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Surviving the Planet X Tribulation

Author Topic: Fireballs, comets, meteorites, meteors and asteroids  (Read 119501 times)

Yowbarb

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Re: Fireballs, comets, meteorites, meteors and asteroids
« Reply #615 on: November 30, 2018, 10:16:44 PM »

Update this page says the close approach is 0.09 LDs. https://cneos.jpl.nasa.gov/ca/

There have been a few recent close approaches which we did not get much notice on. 0.3, etc.
On Nov 25th 0.3 LDs  lunar distances, considered close.
So now, upcoming on Dec 01, 2018 is a close pass of 0.1 LDs, lunar distances:  2018 WV1
...

MadMax

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Re: Fireballs, comets, meteorites, meteors and asteroids
« Reply #616 on: December 12, 2018, 04:20:13 PM »
As Marshall mentioned in his latest “signs” article, we are starting to encounter the PX “Debris Field” in a major way..

Back-to-back fireballs bolted through Washington’s sky Monday evening

http://strangesounds.org/2018/12/two-fireballs-washington-new-york-east-coast.html

Two bright fireballs lit up the skies Monday evening, widely visible from D.C. to New York. Out of this world!

The first occurred about 4:56 p.m., 10 minutes after sunset in Washington. It illuminated the twilight eastern horizon, burning vibrant shades of green, blue and white as it exploded in our atmosphere. It lasted about five to seven seconds as it fell, fragmenting into a number of smaller shards like a doomed firework.

Other eyewitnesses described it as “like a stray firework,” “green and slow moving,” and “an incredibly bright blue white streaking ball.”

The American Meteor Society received four dozen reports of the spectacle, from Richmond to Providence, R.I. The group synthesized each account, drawing upon information about the meteor’s apparent motion, color, bearing and speed. They concluded that the meteor likely entered Earth’s atmosphere off the southeastern shores of the Delmarva Peninsula, south of Ocean City, before either disintegrating and burning up or crashing into the water somewhere 100 miles to the east-northeast.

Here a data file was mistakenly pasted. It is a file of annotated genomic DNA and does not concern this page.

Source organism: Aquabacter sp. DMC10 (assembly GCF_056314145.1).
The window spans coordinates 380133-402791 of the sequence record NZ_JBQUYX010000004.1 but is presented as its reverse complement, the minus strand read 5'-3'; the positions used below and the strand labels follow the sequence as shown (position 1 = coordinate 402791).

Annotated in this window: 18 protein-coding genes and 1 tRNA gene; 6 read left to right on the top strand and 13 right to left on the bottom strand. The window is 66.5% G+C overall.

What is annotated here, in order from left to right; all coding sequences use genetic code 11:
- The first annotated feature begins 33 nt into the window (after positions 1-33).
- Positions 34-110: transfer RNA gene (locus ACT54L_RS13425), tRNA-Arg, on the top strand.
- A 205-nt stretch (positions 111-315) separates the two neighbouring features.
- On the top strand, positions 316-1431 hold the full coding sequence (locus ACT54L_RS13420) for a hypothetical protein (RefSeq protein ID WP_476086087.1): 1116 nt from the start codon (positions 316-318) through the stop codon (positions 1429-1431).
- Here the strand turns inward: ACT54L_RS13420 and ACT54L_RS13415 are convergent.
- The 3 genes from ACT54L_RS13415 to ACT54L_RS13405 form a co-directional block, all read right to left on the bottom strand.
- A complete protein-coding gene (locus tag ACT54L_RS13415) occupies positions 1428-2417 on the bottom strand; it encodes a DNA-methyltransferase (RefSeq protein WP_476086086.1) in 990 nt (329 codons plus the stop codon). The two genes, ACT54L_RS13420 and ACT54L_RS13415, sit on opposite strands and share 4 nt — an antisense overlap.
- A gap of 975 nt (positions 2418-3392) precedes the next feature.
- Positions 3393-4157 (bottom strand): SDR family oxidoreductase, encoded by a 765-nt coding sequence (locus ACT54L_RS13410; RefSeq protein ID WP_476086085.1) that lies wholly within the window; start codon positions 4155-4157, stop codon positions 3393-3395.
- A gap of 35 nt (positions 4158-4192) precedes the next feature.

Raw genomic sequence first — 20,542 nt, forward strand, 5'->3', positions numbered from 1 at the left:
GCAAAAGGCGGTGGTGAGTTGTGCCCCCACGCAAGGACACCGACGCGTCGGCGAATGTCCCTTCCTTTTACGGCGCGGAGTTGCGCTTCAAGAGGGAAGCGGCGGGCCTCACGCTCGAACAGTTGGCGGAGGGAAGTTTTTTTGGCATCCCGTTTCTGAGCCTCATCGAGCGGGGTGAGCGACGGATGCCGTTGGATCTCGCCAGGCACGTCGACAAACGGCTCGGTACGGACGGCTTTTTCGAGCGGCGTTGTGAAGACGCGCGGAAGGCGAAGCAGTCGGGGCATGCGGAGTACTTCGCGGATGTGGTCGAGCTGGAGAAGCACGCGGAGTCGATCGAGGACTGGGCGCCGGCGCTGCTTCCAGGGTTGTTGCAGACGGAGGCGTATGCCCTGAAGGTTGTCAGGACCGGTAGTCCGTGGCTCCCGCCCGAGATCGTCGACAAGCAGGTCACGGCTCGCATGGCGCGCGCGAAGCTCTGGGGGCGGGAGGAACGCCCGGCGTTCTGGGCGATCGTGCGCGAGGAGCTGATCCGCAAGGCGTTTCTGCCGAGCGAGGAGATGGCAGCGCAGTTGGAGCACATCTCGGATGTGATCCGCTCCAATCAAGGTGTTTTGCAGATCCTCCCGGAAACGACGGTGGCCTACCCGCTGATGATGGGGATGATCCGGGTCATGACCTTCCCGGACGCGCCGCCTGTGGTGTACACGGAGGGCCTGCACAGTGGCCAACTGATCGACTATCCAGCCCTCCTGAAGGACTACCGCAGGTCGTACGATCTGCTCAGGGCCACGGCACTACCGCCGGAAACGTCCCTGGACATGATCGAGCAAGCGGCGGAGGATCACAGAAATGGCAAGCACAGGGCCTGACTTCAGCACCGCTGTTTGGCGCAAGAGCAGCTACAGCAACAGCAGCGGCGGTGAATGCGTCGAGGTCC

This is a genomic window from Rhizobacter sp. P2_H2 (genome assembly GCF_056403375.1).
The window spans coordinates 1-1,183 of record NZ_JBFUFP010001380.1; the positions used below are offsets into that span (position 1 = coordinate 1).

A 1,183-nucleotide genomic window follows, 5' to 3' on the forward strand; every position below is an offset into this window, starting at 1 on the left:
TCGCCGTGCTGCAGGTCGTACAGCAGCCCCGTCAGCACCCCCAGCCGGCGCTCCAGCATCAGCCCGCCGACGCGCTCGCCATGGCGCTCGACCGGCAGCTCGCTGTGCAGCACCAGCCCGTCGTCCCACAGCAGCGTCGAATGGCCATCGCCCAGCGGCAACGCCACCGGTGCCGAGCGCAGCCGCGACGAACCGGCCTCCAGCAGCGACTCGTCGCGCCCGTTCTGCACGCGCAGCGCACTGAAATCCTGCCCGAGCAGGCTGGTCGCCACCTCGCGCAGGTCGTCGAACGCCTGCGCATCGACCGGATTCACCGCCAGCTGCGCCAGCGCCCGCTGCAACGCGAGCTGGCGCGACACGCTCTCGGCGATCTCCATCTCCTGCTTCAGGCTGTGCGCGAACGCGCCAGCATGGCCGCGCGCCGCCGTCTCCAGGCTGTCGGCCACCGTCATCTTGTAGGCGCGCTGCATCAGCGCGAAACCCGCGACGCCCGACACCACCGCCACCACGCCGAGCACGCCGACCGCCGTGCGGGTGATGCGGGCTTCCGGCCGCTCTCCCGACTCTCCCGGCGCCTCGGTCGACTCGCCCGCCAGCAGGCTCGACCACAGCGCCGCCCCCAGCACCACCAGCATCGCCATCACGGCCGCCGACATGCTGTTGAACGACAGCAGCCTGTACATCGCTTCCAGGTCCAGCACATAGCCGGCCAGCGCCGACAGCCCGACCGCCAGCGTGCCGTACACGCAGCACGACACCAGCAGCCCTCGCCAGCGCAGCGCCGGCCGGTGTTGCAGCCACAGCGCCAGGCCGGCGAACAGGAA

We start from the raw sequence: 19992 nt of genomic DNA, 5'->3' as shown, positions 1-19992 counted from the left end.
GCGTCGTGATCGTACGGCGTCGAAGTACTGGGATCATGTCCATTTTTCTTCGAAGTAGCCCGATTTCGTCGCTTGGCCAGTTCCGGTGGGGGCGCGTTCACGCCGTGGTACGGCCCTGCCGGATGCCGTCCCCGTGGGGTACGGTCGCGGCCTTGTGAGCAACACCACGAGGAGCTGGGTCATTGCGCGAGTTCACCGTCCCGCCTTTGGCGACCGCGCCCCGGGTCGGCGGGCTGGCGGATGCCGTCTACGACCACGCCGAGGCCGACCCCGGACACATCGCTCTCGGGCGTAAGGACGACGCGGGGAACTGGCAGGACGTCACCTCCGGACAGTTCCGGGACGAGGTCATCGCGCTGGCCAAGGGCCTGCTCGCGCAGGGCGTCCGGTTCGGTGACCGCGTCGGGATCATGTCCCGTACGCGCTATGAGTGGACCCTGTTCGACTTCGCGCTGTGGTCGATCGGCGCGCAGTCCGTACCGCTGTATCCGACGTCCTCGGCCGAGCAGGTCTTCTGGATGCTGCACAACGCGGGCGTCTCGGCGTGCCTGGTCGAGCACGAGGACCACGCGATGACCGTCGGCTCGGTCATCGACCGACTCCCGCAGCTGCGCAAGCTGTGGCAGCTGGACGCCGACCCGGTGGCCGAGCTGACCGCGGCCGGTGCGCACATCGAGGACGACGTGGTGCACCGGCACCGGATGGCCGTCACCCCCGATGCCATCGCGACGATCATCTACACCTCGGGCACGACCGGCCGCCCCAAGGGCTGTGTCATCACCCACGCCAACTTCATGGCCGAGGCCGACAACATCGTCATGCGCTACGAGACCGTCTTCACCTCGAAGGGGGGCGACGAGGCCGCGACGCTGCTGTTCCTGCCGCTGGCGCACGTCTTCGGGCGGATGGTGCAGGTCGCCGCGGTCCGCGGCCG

"Ignorance is Bliss" - (Agent Smith the first Matrix Movie)

R.R. Book

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Re: Fireballs, comets, meteorites, meteors and asteroids
« Reply #617 on: December 12, 2018, 05:04:57 PM »
Since we don't know how long it will take for the debris tail to pass, nor how many passes we may experience, it might be a good idea to turn our attention toward fire-proofing our homes or bug-out locations. 

Those in the South whose garden faucets don't need to be disconnected for the winter might want to keep their hoses connected and ready to use at a moment's notice. 

Those in the North won't have that option, as hoses must be disconnected to prevent pipes from bursting inside the wall.  However, it might be worthwhile to ask a plumber about the newer flexible stems.  Might they withstand certain temps?

Where a hose won't reach, maybe rainwater barrels?

It also might be a good idea to evaluate one's property for a fire-break.  Can trees or brush be cut back further?

How about patrolling the property regularly, or at least scanning it frequently, to spot any sign of fire potentially caused by falling space debris?

Other ideas?

ilinda

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Re: Fireballs, comets, meteorites, meteors and asteroids
« Reply #618 on: December 13, 2018, 03:55:08 PM »
As Marshall mentioned in his latest “signs” article, we are starting to encounter the PX “Debris Field” in a major way..
Thanks for posting this, Max, as I had missed this little tidbit.  It's not little and is critically important.  Thanks again.

ilinda

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Re: Fireballs, comets, meteorites, meteors and asteroids
« Reply #619 on: December 13, 2018, 04:01:50 PM »